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Norwin girls gain momentum, shut out rival Penn-Trafford | TribLIVE.com
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Norwin girls gain momentum, shut out rival Penn-Trafford

Tribune-Review
| Tuesday, September 26, 2017 9:42 p.m
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Shane Dunlap | Tribune-Review
Penn-Trafford's Samantha Kelly (8) defends against Norwin on Tuesday, Sept. 26, 2017 during WPIAL girls' volleyball at Penn-Trafford High School.
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Shane Dunlap | Tribune-Review
Norwin's Mia Nicoles reaches back to return the ball against Penn-Trafford on Tuesday, Sept. 26, 2017 during WPIAL girls' volleyball at Penn-Trafford High School.
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Shane Dunlap | Tribune-Review
Norwin's Megan Miller keeps the ball in play against Penn-Trafford on Tuesday, Sept. 26, 2017 during WPIAL girls' volleyball at Penn-Trafford High School.
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Shane Dunlap | Tribune-Review
Penn-Trafford's Kayla Turkowski drops to a knee for a deflect against Norwin on Tuesday, Sept. 26, 2017 during WPIAL girls' volleyball at Penn-Trafford High School.
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Shane Dunlap | Tribune-Review
Norwin's Rachel Langsdorf celebrates a score with her team Tuesday, Sept. 26, 2017 during WPIAL girls' volleyball at Penn-Trafford High School.
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Shane Dunlap | Tribune-Review
Norwin's Rachel Langsdorf attempts to keep the ball out of Norwin's court side Tuesday, Sept. 26, 2017 during WPIAL girls' volleyball at Penn-Trafford High School.

Seven days after suffering a letdown at Connellsville, Norwin junior outside hitter Rachel Langsdorf was eager for another chance to show what the Knights could do.

Being undone by inconsistency had plagued the Norwin girls volleyball team.

There was little in the first set that indicated anything would be different Tuesday night in Harrison City. Norwin was uneven in the first set, letting a nine-point lead slip away against rival Penn-Trafford in a Section 3-AAAA match.

Facing set point, Norwin found a remarkable strike. Two kills from Langsdorf and another from Marissa Farabaugh gave the Knights a 26-24 win en route to a 3-0 sweep of the first-place Warriors.

“This is one of our best games altogether as a team,” said Langsdorf, who had a match-high 13 kills. “Our energy was together, and we were all playing well.”

Norwin (3-2, 3-1) started hot and built a 15-6 lead. That stretch was followed by three consecutive attack errors, allowing Penn-Trafford (6-3) back in the match.

Not long after, Penn-Trafford took a 23-22 lead on a kill by Stephanie O’Donnell. Those stretches aren’t something Knights coach Mary Ellen Ferragonio can explain.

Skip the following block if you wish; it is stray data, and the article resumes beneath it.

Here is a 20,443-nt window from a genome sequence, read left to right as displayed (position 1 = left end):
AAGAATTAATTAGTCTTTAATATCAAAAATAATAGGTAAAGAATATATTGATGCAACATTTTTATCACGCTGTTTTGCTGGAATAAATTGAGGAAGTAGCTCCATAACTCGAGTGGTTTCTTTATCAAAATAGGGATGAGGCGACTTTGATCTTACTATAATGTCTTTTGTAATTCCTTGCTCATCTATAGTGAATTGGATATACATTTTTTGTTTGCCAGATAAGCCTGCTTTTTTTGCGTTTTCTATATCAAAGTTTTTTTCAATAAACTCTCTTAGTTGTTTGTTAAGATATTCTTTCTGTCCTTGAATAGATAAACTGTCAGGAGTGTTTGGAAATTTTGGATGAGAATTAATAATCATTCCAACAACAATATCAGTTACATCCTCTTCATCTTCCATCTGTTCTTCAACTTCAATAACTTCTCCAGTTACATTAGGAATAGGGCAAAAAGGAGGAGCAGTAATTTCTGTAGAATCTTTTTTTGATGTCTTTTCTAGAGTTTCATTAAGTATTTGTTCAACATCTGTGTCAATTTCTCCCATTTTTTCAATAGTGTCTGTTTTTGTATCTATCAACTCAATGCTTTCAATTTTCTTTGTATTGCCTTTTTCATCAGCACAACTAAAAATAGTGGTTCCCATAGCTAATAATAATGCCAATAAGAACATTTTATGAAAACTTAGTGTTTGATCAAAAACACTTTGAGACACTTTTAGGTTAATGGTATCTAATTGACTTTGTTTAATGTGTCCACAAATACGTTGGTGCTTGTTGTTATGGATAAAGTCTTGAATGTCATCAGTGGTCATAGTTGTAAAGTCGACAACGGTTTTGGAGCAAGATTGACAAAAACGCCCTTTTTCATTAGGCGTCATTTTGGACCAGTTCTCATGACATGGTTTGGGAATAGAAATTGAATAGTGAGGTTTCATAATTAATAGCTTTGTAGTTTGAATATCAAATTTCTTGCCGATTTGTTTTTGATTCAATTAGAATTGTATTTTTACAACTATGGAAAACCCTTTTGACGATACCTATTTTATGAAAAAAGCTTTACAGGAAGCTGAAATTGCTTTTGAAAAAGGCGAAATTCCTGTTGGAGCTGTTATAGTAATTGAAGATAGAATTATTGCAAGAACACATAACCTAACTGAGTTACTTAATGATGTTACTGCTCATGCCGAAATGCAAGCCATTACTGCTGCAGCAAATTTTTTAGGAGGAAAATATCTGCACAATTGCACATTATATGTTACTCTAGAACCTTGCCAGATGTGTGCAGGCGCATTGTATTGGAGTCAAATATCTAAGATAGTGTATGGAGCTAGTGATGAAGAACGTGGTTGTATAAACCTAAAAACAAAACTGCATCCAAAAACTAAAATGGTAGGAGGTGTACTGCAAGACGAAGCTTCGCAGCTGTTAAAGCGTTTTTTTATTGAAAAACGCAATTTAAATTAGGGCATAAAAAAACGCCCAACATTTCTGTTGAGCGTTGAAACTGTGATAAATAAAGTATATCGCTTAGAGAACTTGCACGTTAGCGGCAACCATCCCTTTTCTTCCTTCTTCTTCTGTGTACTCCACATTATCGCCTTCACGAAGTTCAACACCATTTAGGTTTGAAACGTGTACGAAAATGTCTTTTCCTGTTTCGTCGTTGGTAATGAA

“If I knew the answer, we’d be millionaires,” Ferragonio said. “It’s a game of momentum, and somehow, we got the momentum. At the end, we got lucky really.”

Langsdorf evened the match before O’Donnell added another kill to put the Warriors back ahead, 24-23. O’Donnell led the Warriors with 10 kills.

Then Norwin closed with its big surge. Ferragonio hasn’t been able to put her finger on what made this match different.

“I think they started to work together more as a team,” Ferragonio said. “I think they felt that too, that they didn’t feel all season. This is what it’s supposed to feel like.”

Penn-Trafford struggled with serve-receive throughout the night. The Warriors committed 16 attack errors and were called three times for double touch and net violations. Not winning the first set was tough for the Warriors. Penn-Trafford fell behind 3-1 to start the second set and 8-2 to start the third.

“That was probably not a game we deserved to win, but it would have been nice to pull it out,” coach Jim Schall said. “We were behind all night. We dug ourselves too big of a hole in a lot of the games.”

In the second set, the Warriors were behind 19-18 when Norwin pulled away. An attack error by Penn-Trafford followed by a Mia Nicholes kill allowed the Knights to secure a 25-20 win.

Nicholes finished with seven kills for Norwin.

“It is easier when you are getting a free ball, which is mostly what they got,” Schall said. “We made it pretty easy on them.”

Norwin never trailed in the third set and closed with a 25-11 run to finish the sweep.

“We played together and played with our hearts, and that’s what we did the best,” Langsdorf said.

Josh Rizzo is a freelance writer.

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